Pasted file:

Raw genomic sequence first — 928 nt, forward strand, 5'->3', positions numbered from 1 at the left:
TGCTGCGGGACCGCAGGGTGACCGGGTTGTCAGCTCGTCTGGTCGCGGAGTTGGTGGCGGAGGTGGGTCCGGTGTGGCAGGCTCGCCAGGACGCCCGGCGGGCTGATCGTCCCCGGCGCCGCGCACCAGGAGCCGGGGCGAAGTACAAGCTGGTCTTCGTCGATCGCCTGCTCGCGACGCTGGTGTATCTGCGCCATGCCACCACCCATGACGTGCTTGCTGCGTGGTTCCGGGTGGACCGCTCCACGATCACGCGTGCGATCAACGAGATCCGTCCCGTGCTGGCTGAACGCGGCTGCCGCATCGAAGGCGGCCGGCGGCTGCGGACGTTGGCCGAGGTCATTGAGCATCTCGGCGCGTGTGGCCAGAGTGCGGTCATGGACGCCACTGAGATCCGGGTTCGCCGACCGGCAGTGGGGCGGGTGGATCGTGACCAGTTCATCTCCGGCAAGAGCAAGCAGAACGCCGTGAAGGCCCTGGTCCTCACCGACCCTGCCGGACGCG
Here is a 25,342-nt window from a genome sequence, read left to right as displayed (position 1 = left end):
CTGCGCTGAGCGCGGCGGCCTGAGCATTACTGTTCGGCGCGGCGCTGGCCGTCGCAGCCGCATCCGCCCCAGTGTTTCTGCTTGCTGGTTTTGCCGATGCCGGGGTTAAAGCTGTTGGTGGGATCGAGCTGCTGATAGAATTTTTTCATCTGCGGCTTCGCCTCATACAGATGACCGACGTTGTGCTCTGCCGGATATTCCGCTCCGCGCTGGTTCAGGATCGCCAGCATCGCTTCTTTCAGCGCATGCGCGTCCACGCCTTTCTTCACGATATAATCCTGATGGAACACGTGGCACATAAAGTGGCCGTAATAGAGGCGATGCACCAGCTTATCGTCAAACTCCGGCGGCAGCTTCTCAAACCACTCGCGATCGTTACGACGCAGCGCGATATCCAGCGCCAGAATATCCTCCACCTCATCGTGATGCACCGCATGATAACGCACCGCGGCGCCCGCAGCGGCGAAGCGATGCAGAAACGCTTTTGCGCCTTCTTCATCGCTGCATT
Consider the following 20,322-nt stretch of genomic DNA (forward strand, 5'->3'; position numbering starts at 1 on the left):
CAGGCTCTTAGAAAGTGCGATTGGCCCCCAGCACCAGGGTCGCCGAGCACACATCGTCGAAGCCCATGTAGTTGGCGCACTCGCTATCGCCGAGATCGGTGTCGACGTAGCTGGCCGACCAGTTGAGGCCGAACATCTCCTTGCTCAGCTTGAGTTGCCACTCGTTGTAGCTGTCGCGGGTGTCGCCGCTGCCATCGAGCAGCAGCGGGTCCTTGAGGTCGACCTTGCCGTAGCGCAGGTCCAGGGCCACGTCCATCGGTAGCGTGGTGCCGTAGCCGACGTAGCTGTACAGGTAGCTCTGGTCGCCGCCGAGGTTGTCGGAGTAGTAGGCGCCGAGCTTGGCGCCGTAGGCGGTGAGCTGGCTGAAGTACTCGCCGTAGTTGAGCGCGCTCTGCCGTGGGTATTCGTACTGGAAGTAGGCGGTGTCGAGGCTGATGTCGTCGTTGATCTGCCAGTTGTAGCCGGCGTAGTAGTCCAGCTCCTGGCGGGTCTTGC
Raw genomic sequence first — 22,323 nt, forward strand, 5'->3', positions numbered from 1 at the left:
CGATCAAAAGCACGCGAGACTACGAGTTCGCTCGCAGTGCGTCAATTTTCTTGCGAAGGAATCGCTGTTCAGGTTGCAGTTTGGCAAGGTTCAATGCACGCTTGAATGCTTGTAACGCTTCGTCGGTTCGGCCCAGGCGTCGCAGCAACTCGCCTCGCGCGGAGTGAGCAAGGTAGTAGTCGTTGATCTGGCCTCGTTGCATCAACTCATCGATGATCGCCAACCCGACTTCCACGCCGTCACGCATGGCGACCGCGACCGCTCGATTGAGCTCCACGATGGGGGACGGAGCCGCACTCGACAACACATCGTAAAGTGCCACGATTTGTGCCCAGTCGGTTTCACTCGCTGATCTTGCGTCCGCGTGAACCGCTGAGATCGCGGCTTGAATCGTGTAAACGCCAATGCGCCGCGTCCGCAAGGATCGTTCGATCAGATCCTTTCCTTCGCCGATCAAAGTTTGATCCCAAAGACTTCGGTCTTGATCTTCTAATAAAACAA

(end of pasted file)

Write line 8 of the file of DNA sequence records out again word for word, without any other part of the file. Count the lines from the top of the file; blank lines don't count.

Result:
CGATCAAAAGCACGCGAGACTACGAGTTCGCTCGCAGTGCGTCAATTTTCTTGCGAAGGAATCGCTGTTCAGGTTGCAGTTTGGCAAGGTTCAATGCACGCTTGAATGCTTGTAACGCTTCGTCGGTTCGGCCCAGGCGTCGCAGCAACTCGCCTCGCGCGGAGTGAGCAAGGTAGTAGTCGTTGATCTGGCCTCGTTGCATCAACTCATCGATGATCGCCAACCCGACTTCCACGCCGTCACGCATGGCGACCGCGACCGCTCGATTGAGCTCCACGATGGGGGACGGAGCCGCACTCGACAACACATCGTAAAGTGCCACGATTTGTGCCCAGTCGGTTTCACTCGCTGATCTTGCGTCCGCGTGAACCGCTGAGATCGCGGCTTGAATCGTGTAAACGCCAATGCGCCGCGTCCGCAAGGATCGTTCGATCAGATCCTTTCCTTCGCCGATCAAAGTTTGATCCCAAAGACTTCGGTCTTGATCTTCTAATAAAACAA